Last winter, I peeked in as my daughters were taking their shower just to discover an entire bottle of Back to Basics shampoo had been dumped all over. Sure they were clean as was the tub but this kind of waste had to stop. This wasn’t the first incident of such devious waste.
I stopped leaving the shampoo and conditioner in the shower because of such horrendous events but apparently I forgot. Oh wait, no I didn’t. Those stinkers got out of the shower, hence the slip and slide floor, and gathered up their victims on their own.
All of my tactics of “no wasting” clearly wasn’t working. Perhaps they were too young, 4, to truly understand what waste meant. Or perhaps I was too naive in giving them the benefit of the doubt.
That evening I decided to try something different. I didn’t yell, try to explain, rip them out of the shower and send to their rooms. Nope, I didn’t do anything typical of me.
Instead I said this waste will cost you each five coins.
That was all it took.
Tears welled in their eyes and they began their search.
They have plenty of money, they just didn’t want to part with it. They weren’t sure why but they didn’t want to let it go.
They don’t truly understand the concept of money. After all they once gave me about $7 in hopes it would take us all to Disney World. That broke my heart but I was impressed with their generosity.
Non-the-less they reluctantly brought me five coins each that I later found out was from their sucker of a grandmother.
Since then they have not “wasted” the shampoo and conditioner again.
I’ve moved this tactic onto other toiletries, food and how they treat their toys.
If they ask for something to eat and don’t eat it, they give me coins. This, and they are clear with what they need to eat, does NOT mean they have to shove their faces until they are uncomfortable and sick. It simply means they need to think about what they ask for and how hungry they truly are.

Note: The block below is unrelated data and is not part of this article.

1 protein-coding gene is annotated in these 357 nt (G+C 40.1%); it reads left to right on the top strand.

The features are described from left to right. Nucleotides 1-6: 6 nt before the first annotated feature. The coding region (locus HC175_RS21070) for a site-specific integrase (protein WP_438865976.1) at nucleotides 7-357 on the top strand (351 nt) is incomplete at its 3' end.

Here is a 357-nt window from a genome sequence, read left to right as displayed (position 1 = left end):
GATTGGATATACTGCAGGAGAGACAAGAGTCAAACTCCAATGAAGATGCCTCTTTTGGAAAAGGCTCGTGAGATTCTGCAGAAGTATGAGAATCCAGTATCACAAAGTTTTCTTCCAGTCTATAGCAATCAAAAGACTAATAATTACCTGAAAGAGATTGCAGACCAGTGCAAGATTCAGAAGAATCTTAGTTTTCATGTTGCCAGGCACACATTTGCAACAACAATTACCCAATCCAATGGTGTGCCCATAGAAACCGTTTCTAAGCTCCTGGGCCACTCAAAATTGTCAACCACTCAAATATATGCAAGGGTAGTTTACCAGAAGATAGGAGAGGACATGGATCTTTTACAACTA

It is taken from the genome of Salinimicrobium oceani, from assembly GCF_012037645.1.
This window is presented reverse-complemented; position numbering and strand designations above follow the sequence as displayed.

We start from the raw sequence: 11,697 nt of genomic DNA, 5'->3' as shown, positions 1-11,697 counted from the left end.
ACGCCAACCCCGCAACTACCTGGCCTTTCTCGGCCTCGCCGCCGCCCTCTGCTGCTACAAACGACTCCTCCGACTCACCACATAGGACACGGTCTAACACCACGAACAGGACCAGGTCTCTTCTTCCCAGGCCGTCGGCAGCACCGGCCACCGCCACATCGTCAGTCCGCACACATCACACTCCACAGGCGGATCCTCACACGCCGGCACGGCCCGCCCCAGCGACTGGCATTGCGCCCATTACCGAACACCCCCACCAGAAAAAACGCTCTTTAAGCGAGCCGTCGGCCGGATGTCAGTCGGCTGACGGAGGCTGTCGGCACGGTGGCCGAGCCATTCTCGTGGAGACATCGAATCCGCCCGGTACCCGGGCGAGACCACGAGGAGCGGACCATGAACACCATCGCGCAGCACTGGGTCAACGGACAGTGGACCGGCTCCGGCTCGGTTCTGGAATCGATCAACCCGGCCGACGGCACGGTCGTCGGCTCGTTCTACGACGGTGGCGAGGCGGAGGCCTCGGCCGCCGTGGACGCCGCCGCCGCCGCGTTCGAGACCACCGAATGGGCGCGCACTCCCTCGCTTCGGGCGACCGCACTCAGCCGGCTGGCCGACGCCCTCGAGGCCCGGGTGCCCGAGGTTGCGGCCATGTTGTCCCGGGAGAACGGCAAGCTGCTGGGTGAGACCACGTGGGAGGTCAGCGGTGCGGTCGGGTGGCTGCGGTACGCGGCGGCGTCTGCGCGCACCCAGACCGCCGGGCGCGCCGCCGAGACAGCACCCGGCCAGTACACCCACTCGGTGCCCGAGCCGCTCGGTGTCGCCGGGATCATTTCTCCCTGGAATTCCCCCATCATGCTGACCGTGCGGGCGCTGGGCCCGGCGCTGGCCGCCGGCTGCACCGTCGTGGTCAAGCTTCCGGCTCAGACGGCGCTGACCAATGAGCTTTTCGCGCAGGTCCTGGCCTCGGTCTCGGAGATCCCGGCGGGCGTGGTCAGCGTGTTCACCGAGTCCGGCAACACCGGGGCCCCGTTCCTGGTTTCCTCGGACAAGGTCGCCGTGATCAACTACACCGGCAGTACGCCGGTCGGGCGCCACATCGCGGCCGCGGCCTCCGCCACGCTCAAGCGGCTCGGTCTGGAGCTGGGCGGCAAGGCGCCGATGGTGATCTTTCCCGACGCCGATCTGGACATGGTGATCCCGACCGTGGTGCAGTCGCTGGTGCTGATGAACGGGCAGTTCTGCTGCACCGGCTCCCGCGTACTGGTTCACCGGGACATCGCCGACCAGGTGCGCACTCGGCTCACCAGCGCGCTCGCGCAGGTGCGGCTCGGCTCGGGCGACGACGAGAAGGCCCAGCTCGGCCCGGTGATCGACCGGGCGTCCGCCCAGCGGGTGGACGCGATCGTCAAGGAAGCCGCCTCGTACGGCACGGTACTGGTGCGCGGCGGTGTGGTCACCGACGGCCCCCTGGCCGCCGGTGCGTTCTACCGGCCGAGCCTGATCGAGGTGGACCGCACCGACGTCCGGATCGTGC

It’s teaching them to be cognizant of their hunger cues and responsibility if they ask for more than they need. Trust me I tread very lightly here as I am raising a house full of girls and don’t want to encourage any poor eating habits.
A perfect example of this is they often ask to get a snack on their own. It is usually yogurt for H and applesauce for L. Before we implemented the coins for waste policy they would fill a large bowl and not finish it. Now they use that same large bowl but only fill it half way and most of the time they finish it.
If they don’t finish it they owe me nothing because they were acting responsibly and paying attention to their body’s needs. If they finished and were still hungry they could go back for more.
The list below is an example of the most common things they waste and the amount they owe in return.
- Shampoo/Conditioner———————- 5
- Toothpaste———————————– 3
- Food——————————————- 3-10 depending
- Art Supplies———————————-2
Toothpaste: they always just squeeze out globs of it.
Art Supplies: just dumping out paint or breaking crayons.
Band-aides: they cover their dolls in them or ask for one with every tiny wince. Now they have to show me blood before they get a band-aide.
So the Coins of Waste project came about from having my kids give me coins to cover their waste. It’s branched out now to a jar where those coins get deposited and the girls need to then count those coins and buy gifts for kids less fortunate.
It has been a great lesson to them not just about waste but about giving to others.
The jar is not very full which is a good thing is for them so I will contribute when we go to purchase toys for others this December.
Below is our Coins of Waste Vase that usually sits on the sink windowsill but is now appropriately enjoying its home for the holiday next to our Thanksgiving wreath.
Ironically this Waste Vase always sits next to the jars we use to collect all the treasures the girls find and give us.
Will you join our quest? Will you help teach our children to stop wasting and respect their “stuff” more?